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Why we need magnetism

It has been known for use that certain animals and insects respond to magnetism – bees being the most obvious examples. However for years it was believed that human beings had no magnetic sensory equipment. But recently research at Caltech using highly sensitive equipment has detected magnetic material in the human brain that closely resembles what has already been found in magneto-sensitive animals. The material in question consist of sub-micron particles. Indeed the Caltech estimate of their size is about 100 Angstrom units (i.e. ten nanometers). This size is comparable to the circuit lines on the most advanced of today’s silicon chips!

Clearly this discover heralds a great advance in our understanding of the effects of magnetism on human beings. It is becoming increasingly clear that we are no different to other animals when it comes to these effects.

But the earth’s magnetic field is diminishing. It has dropped by 50% since the year 1500 and continues to lose about five percent of its strength every century. Some people predict that within the next 2000 years, the field will either vanish or reverse itself. The latter is more likely as we know from the geological fossil record that earth’s polarity reverses every half million years or so. But the possibility that it will simply vanish cannot be ruled out.

Japanese biomedical expert Kyoichi Nakagawa claims that there is such a thing as Magnetic Field Deficiency Syndrome (MFDS) which is caused by this reduction in earth’s magnetic field, coupled with the fact that many people now live in high-rise accommodation where they are further from the earth’s magnetic field. Worse still, he argues that symptoms of MFDS can be confused  with symptoms of other ailments, making it harder to detect.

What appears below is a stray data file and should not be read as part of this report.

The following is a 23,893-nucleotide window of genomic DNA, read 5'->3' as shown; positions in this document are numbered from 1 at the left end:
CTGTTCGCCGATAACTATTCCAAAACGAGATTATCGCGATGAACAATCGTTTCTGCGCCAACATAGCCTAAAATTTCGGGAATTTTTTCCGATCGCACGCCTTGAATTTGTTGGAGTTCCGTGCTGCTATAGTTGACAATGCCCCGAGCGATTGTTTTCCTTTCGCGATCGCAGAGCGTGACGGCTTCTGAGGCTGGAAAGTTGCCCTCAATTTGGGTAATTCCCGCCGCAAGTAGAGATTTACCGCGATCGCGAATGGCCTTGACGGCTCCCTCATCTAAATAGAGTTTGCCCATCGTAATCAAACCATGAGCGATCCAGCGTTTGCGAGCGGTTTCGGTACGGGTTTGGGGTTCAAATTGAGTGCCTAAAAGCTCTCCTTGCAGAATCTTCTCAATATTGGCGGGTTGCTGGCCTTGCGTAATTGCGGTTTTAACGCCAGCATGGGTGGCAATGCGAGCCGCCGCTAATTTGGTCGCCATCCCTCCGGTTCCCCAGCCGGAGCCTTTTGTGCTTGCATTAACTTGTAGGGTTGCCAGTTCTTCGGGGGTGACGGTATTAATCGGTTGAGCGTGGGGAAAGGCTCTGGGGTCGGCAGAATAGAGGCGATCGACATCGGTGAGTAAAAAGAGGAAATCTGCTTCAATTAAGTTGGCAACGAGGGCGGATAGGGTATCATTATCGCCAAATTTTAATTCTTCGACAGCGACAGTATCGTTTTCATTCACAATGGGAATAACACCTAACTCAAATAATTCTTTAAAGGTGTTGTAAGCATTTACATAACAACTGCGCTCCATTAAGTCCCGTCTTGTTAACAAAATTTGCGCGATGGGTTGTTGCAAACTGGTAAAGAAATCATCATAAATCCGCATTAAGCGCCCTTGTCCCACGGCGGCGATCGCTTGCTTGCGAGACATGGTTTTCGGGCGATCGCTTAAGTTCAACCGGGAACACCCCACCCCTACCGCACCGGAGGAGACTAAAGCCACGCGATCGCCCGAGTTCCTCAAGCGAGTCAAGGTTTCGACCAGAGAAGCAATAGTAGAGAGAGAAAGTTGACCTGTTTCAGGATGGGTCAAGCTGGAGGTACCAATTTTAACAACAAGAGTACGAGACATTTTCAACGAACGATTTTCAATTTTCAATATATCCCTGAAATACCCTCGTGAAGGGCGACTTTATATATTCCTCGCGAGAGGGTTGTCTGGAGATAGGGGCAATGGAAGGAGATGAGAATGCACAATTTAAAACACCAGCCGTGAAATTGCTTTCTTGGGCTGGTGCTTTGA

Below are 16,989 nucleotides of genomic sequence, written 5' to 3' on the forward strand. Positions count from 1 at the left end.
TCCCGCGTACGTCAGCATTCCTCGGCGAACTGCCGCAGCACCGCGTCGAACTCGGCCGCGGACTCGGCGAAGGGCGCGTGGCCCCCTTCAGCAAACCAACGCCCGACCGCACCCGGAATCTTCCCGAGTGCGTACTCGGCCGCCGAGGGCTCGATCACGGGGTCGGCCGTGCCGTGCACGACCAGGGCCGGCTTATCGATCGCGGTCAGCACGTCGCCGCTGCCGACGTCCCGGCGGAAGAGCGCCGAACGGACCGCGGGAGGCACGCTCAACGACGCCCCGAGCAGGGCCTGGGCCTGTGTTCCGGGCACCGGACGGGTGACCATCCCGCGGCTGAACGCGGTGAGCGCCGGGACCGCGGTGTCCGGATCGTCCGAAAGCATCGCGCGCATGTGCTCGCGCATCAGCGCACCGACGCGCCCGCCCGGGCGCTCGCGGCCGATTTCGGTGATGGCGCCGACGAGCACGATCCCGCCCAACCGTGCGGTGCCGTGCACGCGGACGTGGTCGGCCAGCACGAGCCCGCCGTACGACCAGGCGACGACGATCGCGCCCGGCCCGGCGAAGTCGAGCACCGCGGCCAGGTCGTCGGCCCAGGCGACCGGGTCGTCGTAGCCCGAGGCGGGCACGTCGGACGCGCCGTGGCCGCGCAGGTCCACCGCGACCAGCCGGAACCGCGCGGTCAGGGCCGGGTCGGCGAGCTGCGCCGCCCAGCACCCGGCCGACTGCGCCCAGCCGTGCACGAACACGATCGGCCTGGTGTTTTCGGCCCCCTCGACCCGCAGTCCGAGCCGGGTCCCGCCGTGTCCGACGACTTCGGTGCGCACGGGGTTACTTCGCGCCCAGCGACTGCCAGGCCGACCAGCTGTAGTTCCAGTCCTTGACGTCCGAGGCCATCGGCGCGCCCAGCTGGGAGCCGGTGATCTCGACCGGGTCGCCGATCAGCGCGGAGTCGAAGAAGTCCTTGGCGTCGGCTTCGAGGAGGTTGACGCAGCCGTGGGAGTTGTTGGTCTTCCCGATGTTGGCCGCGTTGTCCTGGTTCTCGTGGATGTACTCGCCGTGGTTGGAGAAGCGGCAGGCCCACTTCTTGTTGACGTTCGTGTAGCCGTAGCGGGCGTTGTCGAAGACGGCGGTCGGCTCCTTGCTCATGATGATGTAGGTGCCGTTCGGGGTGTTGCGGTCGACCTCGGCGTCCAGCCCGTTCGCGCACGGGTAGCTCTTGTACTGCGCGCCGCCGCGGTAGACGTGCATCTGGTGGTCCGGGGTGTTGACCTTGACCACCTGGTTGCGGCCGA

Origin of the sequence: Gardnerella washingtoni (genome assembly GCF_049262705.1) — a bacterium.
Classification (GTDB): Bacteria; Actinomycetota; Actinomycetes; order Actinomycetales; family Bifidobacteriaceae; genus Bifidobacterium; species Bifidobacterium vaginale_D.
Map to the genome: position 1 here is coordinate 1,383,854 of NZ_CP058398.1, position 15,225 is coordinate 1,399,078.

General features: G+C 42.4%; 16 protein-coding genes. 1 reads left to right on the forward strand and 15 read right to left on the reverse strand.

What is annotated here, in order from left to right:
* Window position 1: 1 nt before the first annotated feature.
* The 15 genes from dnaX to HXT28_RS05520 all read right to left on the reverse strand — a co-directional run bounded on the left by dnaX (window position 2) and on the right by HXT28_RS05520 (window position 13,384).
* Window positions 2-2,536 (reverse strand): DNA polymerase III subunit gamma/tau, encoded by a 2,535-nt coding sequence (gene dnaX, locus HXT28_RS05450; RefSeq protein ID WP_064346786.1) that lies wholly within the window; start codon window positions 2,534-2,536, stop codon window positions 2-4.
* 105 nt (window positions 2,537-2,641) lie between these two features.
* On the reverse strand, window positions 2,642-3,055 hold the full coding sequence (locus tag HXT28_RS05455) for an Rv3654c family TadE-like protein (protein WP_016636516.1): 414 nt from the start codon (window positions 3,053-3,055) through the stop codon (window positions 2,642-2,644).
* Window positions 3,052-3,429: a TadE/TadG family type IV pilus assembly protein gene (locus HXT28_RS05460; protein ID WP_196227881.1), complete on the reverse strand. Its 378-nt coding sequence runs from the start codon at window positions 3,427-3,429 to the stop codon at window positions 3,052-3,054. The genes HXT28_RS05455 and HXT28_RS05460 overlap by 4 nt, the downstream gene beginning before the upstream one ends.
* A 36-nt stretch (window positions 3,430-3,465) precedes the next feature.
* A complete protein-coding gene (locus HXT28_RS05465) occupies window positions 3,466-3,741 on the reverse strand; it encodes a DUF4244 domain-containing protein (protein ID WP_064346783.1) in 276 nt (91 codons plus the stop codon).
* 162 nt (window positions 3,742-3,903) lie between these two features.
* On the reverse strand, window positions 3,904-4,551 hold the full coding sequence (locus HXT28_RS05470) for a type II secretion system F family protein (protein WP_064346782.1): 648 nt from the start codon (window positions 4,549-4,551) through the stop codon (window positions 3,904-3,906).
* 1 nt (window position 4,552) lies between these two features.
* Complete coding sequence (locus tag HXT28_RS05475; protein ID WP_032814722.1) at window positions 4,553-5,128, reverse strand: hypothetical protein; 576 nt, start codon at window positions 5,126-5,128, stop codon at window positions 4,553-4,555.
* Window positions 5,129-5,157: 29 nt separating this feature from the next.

In a paper published in the Japan Medical Journal (No. 2745 December 4th, 1976), DR. Nakagawa argued that not only was the phenomenon well-established but that the cure was also relatively straightforward: Magnetic jewelry. The question – magnetic bracelets do they work – will draw different answers from different people, but Dr. Nakagawa has no doubts.

At the time of his paper, he suggested that men might want to wear such items at night to avoid embarrassment. But that was in 1976 and in a relatively patriarchal society. In the more progressive that world we live in today, there is no reason why magnetic bracelets for men should be a source of embarrassment and both sexes should be comfortable wearing titanium magnetic bracelets or for younger people trendy silicone magnetic bracelets. For women, the colourful hematite bracelets are another alternative.